TCU’s glory

1957 Cotton Bowl, TCU pregame meeting

TCU’s extraordinary football season, which soared until the reality of Georgia happened, triggered fond memories of following sports as a teenager in Fort Worth.

Pop Boone

Mark Boone reminded me that his grandfather, Pop Boone, was sports editor for the Fort Worth Star Telegram and the Fort Worth Press. There are now TCU athlete of the year awards named for him.

Our family subscribed to both of the papers, and enjoyed reading writers such as Dan Jenkins, one of Boone’s protégés.

Pop was a big supporter of both the TCU Horned Frogs and the Fort Worth Cats minor league baseball team. I spent many hours watching or reading about these teams. I saw only a a few Cats games, but I often listened to the radio, filling out stat sheets, as shown below right.

Baseball blank stat sheet


Some of my interest came from Bud Sherman, a sports announcer for radio and WBAP- TV. He was my friend Clayton’s father.

TV was a new thing in Fort Worth in 1948. Our family got one sometime after the political conventions in 1952.

Of the many stories from that time, one is that a viewer called WBAP on the first night telecast, complaining that she was not receiving any picture. The receptionist asked, “What kind of set are you using?”  The viewer responded, “Why, my radio set, of course!” 

Also, on that fateful night, Amon Carter, who owned the station and much else in Fort Worth, nearly fell to his death through an unmarked hole in the studio floor. He was grabbed just in time.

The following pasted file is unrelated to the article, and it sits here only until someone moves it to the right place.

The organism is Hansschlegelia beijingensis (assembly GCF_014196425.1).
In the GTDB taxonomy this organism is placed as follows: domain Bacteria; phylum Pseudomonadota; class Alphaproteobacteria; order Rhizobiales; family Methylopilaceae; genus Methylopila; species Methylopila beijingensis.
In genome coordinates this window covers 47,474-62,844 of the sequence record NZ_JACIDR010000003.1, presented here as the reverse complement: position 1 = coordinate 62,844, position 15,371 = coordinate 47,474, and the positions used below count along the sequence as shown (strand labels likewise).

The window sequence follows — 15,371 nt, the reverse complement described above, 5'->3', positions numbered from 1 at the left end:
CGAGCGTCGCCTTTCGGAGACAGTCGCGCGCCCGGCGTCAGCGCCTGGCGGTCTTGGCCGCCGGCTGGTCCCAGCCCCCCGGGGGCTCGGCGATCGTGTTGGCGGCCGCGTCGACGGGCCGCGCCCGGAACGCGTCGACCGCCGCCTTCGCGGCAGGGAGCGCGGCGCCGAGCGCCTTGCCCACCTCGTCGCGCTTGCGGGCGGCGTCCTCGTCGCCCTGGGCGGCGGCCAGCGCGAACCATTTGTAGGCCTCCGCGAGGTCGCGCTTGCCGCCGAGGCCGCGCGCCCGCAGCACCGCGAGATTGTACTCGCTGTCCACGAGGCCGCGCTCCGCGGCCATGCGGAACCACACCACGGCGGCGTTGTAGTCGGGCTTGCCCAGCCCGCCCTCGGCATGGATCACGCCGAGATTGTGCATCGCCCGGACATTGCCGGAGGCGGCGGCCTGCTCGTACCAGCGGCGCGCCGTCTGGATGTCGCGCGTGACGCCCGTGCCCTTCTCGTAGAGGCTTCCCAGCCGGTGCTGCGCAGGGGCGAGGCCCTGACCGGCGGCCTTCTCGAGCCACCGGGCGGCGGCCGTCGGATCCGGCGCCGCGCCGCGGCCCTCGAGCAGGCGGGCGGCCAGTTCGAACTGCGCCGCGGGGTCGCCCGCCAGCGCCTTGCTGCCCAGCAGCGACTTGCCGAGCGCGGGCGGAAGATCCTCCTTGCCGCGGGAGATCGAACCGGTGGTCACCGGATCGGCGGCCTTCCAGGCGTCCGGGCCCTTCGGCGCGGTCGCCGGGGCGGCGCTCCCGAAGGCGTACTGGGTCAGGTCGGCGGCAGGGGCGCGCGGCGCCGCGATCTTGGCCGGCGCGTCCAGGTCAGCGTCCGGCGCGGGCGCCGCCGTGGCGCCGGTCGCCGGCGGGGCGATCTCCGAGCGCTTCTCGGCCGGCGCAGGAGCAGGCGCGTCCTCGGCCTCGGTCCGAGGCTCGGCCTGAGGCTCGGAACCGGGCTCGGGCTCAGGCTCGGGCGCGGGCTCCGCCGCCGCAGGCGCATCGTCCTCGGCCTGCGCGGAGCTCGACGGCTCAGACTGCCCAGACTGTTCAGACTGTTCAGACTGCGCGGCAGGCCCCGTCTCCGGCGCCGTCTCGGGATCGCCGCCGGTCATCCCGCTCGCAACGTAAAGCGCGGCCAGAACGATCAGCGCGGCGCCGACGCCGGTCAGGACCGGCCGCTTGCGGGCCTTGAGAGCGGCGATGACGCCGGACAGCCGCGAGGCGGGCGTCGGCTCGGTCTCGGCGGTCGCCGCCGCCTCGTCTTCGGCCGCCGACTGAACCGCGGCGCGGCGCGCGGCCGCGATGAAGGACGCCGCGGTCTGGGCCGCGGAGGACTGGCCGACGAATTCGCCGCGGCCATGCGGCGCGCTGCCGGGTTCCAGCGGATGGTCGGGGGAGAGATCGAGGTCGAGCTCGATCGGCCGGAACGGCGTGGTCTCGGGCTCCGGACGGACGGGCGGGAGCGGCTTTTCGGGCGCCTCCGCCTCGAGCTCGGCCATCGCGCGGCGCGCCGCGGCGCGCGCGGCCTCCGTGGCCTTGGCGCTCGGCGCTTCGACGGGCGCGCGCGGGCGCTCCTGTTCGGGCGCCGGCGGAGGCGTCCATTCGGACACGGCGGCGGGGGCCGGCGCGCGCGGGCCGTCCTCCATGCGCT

Football day

TCU’s Amon G. Carter stadium was built in 1930, long before my time, but I benefited from it, the two newspapers, and the sports legacy that Pop Boone created. 

On football day when I was 10 or so I ‘d go with a couple of friends to sit in end zone seats. Tickets cost 50¢; I’ve heard that prices have increased since then. We’d move to better seats after halftime when the thin crowd thinned even more.

We watched Jim Swink, the star running back. He was an All-American in 1955 and 1956. During a game against the U of Texas at Austin, he rushed 15 times for 235 yards and scored 26 points in a 47–20 rout. The Longhorns’ slogan and the hook ’em horns sign was created in reference to stopping him. Swink was drafted by the Chicago Bears and later became an orthopedic surgeon in Fort Worth.

Jim Swink with the Dallas Texans on a Fleer bubble gum trading card, 1960

After the games, we’d collect a big stack of programs. These were in the form of a daily newspaper, but a bit smaller. They had seemed so valuable before the first kickoff.

I’m not sure why we felt compelled to collect them. We’d carry them home and bury them for some imagined future use. I imagine they’ve long since composted.

1957 Cotton Bowl

See the powerful pregame locker room photo from the 1957 Cotton Bowl pitting TCU against Syracuse. That was chosen by Sports Illustrated as the photo of the century.

Don’t the players look serious? They’re probably asking how they could possibly stop the amazing Jim Brown. 

Brown was not only a football legend, but a star in basketball and track as well. He was so good in Lacrosse that they changed the rules of the game.

Brown rushed for three touchdowns in that Cotton Bowl game. He also kicked three extra points. It would have been a tie, but TCU blocked the final extra point try. TCU and Swink went on to defeat Syracuse and Brown, 28-27. 

I wish I’d been able to go to that Cotton Bowl, but Dallas was a long ways off and tickets probably cost more than 50¢.

[Thanks to Mark Boone for telling me stories about Pop Boone. Also to Troy Seate for his excellent article on Jim Swink.)

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